- Health care terminology. Knowledge of commonly used terms and concepts related to the human body; symptoms, illnesses, and medications; and health care specialties and treatments in each language, including the ability to interpret or explicate technical expressions..
- Integrated interpreting skills. Ability to perform as required for employment, demonstrated by interpreting a simulated cross-linguistic interview with acceptable accuracy and completeness while monitoring and helping to manage the interaction in the interest of better communication and understanding.
- Translation of simple instructions. Ability to produce oral translations, or, where appropriate, brief written translations, of written texts such as signage, or medicinal labels.
Americans with Disabilities Act
The ADA applies to all hospital programs and services, such as emergency room care, inpatient and outpatient services, surgery, clinics, educational classes, and cafeteria and gift shop services. Wherever patients, their family members, companions, or members of the public are interacting with hospital staff, the hospital is obligated to provide effective communication.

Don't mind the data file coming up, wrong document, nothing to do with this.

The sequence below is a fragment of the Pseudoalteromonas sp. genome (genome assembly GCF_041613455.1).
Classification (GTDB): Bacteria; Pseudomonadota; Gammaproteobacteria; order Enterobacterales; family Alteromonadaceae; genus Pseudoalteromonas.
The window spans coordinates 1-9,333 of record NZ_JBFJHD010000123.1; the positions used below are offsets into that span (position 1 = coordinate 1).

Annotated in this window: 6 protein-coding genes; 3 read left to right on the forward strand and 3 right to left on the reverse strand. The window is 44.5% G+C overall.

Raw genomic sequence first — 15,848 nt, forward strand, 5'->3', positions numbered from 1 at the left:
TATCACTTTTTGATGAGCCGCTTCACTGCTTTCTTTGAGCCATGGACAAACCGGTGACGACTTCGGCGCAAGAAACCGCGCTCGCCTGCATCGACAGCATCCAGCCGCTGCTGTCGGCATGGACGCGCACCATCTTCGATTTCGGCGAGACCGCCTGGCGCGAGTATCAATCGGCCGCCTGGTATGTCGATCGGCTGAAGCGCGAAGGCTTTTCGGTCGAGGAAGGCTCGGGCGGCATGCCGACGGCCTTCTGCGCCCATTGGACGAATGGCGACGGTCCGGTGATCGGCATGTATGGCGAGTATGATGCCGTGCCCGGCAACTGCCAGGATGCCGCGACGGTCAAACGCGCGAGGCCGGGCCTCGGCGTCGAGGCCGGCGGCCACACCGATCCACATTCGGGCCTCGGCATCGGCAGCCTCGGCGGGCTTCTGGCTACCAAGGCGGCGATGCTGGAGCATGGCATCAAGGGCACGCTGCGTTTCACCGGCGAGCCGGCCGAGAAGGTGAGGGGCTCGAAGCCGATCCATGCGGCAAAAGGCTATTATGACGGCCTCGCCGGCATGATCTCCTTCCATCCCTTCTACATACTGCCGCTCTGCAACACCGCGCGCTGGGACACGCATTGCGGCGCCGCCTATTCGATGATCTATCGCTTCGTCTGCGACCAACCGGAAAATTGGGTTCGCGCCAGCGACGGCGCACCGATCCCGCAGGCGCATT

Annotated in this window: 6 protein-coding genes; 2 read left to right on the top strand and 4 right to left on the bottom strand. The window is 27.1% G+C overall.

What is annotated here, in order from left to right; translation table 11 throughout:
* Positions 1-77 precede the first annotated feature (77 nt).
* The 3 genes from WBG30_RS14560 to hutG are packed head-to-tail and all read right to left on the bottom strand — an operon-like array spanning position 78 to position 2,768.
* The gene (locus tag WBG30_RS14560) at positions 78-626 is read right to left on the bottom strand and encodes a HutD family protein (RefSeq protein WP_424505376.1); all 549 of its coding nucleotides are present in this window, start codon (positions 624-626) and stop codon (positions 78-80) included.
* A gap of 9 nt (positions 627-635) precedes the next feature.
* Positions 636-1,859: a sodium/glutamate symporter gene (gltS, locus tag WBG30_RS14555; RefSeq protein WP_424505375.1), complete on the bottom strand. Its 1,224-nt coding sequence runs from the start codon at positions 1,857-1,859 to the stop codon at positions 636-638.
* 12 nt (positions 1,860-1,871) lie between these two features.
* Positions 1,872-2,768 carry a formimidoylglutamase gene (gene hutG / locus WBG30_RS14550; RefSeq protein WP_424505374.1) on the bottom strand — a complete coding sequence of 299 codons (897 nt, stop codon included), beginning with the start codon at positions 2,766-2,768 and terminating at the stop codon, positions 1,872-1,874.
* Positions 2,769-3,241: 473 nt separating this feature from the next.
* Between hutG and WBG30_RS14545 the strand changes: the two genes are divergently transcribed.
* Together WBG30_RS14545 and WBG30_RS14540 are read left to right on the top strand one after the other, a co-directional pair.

Exchanging written notes or pointing to items for purchase will likely be effective communication for brief and relatively simple face-to-face conversations, such as a visitor’s inquiry about a patient’s room number or a purchase in the gift shop or cafeteria.
Written forms or information sheets may provide effective communication in situations where there is little call for interactive communication, such as providing billing and insurance information or filling out admission forms and medical history inquiries.
For more complicated and interactive communications, such as a patient’s discussion of symptoms with medical personnel, a physician’s presentation of diagnosis and treatment options to patients or family members, or a group therapy session, it may be necessary to provide a qualified sign language interpreter or other interpreter.
Hospitals may need to provide an interpreter or other assistive service in a variety of situations where it is a family member or companion rather than the patient who is deaf or hard of hearing. For example, an interpreter may be necessary to communicate where the guardian of a minor patient is deaf, to discuss prognosis and treatment options with a patient’s spouse or partner who is hard of hearing, or to allow meaningful participation in a birthing class for a prospective new father who is deaf.
Hospitals should have arrangements in place to ensure that qualified interpreters are readily available on a scheduled basis and on an unscheduled basis with minimal delay, including on-call arrangements for after-hours emergencies. Larger facilities may choose to have interpreters on staff.
Hospitals should develop protocols and provide training to ensure that staff know how to obtain interpreter services and other communication aids and services when needed by persons who are deaf or hard of hearing.
Hospitals cannot charge patients or other persons with hearing disabilities an extra fee for interpreter services or other communication aids and services.